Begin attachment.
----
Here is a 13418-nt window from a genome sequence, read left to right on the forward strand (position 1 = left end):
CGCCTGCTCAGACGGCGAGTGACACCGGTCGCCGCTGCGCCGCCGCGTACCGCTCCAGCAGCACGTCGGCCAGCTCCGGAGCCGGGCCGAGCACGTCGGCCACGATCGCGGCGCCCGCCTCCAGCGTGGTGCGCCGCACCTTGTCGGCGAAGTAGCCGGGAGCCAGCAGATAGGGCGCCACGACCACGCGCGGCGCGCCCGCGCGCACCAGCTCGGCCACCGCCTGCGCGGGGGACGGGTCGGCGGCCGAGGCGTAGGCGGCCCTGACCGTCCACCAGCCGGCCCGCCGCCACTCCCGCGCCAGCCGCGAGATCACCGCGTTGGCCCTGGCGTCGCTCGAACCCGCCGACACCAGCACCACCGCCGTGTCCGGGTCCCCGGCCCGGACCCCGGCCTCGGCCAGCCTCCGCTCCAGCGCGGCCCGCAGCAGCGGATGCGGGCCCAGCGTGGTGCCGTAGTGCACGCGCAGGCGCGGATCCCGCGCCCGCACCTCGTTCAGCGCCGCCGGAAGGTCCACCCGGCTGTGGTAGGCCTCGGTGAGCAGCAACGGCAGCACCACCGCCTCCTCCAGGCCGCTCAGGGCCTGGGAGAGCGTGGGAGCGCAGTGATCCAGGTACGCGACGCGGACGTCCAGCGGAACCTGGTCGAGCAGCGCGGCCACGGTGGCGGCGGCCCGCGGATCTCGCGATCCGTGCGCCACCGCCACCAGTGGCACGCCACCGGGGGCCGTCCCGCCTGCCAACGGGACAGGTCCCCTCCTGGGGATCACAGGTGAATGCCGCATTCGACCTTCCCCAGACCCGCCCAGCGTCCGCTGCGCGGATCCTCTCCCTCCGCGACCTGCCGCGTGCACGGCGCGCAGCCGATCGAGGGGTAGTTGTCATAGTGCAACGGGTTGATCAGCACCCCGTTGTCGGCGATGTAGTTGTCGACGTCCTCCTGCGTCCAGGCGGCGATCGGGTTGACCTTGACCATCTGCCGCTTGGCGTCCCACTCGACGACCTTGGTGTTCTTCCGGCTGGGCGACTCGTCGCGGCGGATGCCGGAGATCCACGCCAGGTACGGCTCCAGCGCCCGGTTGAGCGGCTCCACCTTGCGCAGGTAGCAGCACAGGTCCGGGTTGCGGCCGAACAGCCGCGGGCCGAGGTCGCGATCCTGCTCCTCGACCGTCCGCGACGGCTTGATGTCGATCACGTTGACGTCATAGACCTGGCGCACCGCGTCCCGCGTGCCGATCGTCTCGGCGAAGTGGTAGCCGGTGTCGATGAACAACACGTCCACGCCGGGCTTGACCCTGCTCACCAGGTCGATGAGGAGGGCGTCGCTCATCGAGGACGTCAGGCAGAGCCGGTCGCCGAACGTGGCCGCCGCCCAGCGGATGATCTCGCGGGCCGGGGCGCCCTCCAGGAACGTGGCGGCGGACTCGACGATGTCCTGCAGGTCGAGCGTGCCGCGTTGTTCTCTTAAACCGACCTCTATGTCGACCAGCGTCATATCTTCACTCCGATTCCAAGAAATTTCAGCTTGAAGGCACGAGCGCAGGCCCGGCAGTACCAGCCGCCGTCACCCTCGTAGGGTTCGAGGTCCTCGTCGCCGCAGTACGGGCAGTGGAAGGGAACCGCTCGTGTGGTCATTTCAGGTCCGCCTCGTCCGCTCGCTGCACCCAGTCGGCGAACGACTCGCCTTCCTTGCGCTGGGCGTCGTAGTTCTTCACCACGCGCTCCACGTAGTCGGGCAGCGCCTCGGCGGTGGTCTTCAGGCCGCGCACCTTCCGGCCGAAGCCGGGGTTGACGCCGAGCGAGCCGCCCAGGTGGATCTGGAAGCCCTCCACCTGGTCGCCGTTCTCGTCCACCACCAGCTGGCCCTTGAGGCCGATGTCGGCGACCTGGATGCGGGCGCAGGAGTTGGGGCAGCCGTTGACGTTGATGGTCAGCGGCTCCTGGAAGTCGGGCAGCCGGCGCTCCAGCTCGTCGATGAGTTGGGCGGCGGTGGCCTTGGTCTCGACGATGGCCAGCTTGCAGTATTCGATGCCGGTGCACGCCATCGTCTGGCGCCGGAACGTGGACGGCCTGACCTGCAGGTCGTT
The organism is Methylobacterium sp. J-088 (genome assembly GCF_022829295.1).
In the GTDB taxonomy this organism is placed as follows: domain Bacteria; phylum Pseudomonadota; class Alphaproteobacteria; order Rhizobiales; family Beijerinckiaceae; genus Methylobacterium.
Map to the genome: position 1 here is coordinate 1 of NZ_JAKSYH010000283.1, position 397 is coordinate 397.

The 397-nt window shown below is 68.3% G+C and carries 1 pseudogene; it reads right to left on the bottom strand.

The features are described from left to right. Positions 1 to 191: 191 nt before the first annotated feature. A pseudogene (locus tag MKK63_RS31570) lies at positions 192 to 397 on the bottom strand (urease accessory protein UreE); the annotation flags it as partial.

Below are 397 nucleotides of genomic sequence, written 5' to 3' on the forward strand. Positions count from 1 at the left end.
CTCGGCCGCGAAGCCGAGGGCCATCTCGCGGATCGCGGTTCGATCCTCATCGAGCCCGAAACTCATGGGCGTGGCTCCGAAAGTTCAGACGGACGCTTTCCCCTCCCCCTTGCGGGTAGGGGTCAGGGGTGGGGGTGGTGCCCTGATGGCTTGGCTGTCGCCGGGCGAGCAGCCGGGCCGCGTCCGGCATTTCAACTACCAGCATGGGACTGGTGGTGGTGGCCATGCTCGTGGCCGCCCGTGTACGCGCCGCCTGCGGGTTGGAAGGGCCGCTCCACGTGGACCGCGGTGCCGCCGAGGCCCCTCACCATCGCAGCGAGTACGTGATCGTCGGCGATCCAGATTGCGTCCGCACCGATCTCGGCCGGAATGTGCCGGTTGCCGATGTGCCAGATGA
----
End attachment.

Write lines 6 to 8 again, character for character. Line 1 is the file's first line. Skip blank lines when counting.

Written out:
The 397-nt window shown below is 68.3% G+C and carries 1 pseudogene; it reads right to left on the bottom strand.

The features are described from left to right. Positions 1 to 191: 191 nt before the first annotated feature. A pseudogene (locus tag MKK63_RS31570) lies at positions 192 to 397 on the bottom strand (urease accessory protein UreE); the annotation flags it as partial.

Below are 397 nucleotides of genomic sequence, written 5' to 3' on the forward strand. Positions count from 1 at the left end.